Okay, thank you, Joe, and am so sorry that my camera does not seem to be working after you looked at me for a good part of the webinar. Anyway, it is really a privilege to be with you today and as Joe said, I am here to talk about the national deaf-blind equipment distribution program, and because that is quite a mouthful, we have decided to market it as I Can Connect, which is how I will refer to the program for the rest of my remarks. The national deaf-blind equipment distribution program, also known as I Can Connect, was mandated by the 21st century communications and video accessibility act passed by Congress and signed into law in 2010. The Secretary administers the program to enable access to communication, and each state has its own program. Perkins works with Helen Keller national Center and Perkins is the lead in 15 states, and we provide services to approximately 20 other states. I would first like to talk about is the eligibility for the program. There are both income and disability eligibility related requirements. The eligibility for disability is based on the Helen Keller national tour functional definition of deaf-blindness, and somebody with a progressive discipline related to deaf-blindness is automatically eligible. Now for the income eligibility portion, the FCC defines eligibility based on household income and that means the combined income of everyone in the household which needs to be below 400% of the federal poverty guidelines. That means for example that household of 4 must have a combined income of $95,400 or less. For income eligibility for the program, proof of public assistance or SSI is automatic eligibility for the income requirements. And, basically, the program provides assessment of the eligible consumer, equipment for the consumer, and training and installation of the equipment and training on it. I would like to give some examples of some of the technology that children have received. I Can Connect which includes off-the-shelf products as well as adaptive technology, it includes amplification devices, iPads and iPhones, devices to magnify iPads and iPhones and a wide variety of switches and amounts, for example, a wheelchair mount for the iPad, and it also provides durable cases for people who have difficulty holding the equipment. And then, I would like to talk just a little bit about what would not be approved by the I Can Connect program . I would like to talk about the top items that are requested, and whether all people who are deaf-blind use the same equipment from the program. First, the requests that are not covered by I Can Connect , most often have to do with whether they ate in distance communication. This program is specifically established to aid in distance communications, therefore if something was just enabling face to face communications, it would not be covered by the program. The other example I would like to offer is that the program cannot provide equipment, braille equipment or equipment where American sign language is used, if the consumer does not already have those skills. And as far as what is most requested and distributed, I would have to say iPads , and there's a wide array of equipment to her soft, and as far -- and those are at the top, and as far as equipment that people in the program use, it depends on Egypt to land based on a case-by-case basis, each person's assessment, whether they have any residual hearing or vision, whether they do have either both or individually braille or American sign language skills and whether they have any previous experience with the government which is not required but if you, taking into consideration. One of the things I like to look at for you today is what happens if the request is denied, what do folks do? Is there a process to appeal? What I would really like to stress is that we cannot always get everything for everyone, more along the lines of being there, our responsibility is to serve as many as part. Cash as possible. We do actually have a standard that the FCC uses, a standard of reasonableness, and I have to say that the Secretary has been terrific in thinking through different question whether they are reasonable. And it turns out that it is -- the consumer wishes to appeal, what kind of equipment that Iraq yesterday are asking for or enable, we would consult with the FCC, and as I have said before, have been terrific and if any of you, the consumers don't want to do, they would be able to contact FCC. So housing talked about that, I would like to say, can somebody applies to the program more than once? That is yes, specifically and especially if they're disability changes since they were first served by the program. And if that is the case, they are automatically eligible for a new assessment to see what else might work better for them. And also, if the technologies that have been provided has had any major updates, or if new products come on the market that would really help the consumer, that is certainly something that we would consider. And as I mentioned before, the training that is available to the folks, really varies on a case-by-case basis. For children, we try to be creative, we don't always do the training. If the teachers can be involved and if that is a better solution, but, a lot of folks talk about this program with their friends in other states and as I mentioned, each state runs its own program, but there are really individual decisions made for each consumer who is eligible for the program. So, that is pretty much a good summary of the program and I know that my contact information will be made available at the end of the webinar and I certainly invite anyone with questions to feel free to contact me.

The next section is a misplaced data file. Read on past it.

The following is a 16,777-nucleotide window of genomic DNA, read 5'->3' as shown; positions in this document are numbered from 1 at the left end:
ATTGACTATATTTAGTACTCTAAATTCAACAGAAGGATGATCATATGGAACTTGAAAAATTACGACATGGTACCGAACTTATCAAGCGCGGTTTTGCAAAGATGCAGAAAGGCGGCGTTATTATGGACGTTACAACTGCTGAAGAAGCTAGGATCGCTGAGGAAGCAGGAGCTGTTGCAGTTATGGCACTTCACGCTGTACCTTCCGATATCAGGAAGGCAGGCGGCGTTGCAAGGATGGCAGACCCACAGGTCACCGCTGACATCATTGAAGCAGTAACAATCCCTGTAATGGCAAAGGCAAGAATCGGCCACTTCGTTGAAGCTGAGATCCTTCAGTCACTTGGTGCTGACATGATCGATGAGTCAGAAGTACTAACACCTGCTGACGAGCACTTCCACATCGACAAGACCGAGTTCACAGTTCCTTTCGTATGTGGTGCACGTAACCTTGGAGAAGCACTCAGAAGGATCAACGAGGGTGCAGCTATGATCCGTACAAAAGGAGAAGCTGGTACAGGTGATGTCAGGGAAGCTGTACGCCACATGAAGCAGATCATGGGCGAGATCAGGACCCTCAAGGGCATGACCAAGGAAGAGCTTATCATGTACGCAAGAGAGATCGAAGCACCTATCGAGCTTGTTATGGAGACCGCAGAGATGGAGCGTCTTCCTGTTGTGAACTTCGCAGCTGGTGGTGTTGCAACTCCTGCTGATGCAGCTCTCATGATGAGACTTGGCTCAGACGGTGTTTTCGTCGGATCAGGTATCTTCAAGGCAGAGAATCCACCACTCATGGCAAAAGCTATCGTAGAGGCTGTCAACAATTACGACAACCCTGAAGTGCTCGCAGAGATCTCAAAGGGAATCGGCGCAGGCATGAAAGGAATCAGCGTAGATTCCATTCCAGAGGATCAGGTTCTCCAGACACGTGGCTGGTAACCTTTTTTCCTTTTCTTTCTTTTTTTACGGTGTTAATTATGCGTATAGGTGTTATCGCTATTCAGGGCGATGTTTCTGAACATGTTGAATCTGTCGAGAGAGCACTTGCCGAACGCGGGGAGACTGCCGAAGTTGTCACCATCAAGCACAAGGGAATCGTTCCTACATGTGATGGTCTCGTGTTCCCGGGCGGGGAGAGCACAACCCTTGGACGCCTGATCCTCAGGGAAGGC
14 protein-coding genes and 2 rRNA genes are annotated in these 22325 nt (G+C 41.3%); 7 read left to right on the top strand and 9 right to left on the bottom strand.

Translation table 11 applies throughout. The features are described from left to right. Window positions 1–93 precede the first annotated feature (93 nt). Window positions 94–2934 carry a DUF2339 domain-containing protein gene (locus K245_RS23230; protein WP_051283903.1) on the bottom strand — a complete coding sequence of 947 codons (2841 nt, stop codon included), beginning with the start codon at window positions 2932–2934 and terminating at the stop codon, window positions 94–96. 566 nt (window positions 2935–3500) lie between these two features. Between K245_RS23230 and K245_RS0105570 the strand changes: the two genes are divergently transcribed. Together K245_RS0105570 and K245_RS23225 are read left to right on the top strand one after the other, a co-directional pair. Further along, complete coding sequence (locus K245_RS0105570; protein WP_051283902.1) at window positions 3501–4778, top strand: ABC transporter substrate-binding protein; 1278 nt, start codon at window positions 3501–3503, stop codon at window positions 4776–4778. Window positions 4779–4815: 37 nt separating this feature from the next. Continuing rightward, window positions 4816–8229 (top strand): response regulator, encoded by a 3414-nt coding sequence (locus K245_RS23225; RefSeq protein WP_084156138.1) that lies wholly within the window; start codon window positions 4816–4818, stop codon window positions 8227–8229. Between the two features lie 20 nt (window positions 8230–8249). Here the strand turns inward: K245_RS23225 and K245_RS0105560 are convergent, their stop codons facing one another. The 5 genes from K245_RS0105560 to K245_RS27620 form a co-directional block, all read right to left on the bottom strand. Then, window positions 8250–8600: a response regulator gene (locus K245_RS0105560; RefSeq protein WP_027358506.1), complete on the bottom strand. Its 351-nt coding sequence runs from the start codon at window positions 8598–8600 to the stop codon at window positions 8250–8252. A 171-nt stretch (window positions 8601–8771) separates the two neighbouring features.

Thanks, Marcia. That was very helpful. A question from me before I turn it back over is, one of the biggest problems that we encountered in getting this program off the ground was the real lack of people who knew how to provide the training. And, could you address that, in terms of what I Can Connect, what their role is in the training of professionals, and the use of the equipment, so that those can, in turn, train deaf-blind people how to use it?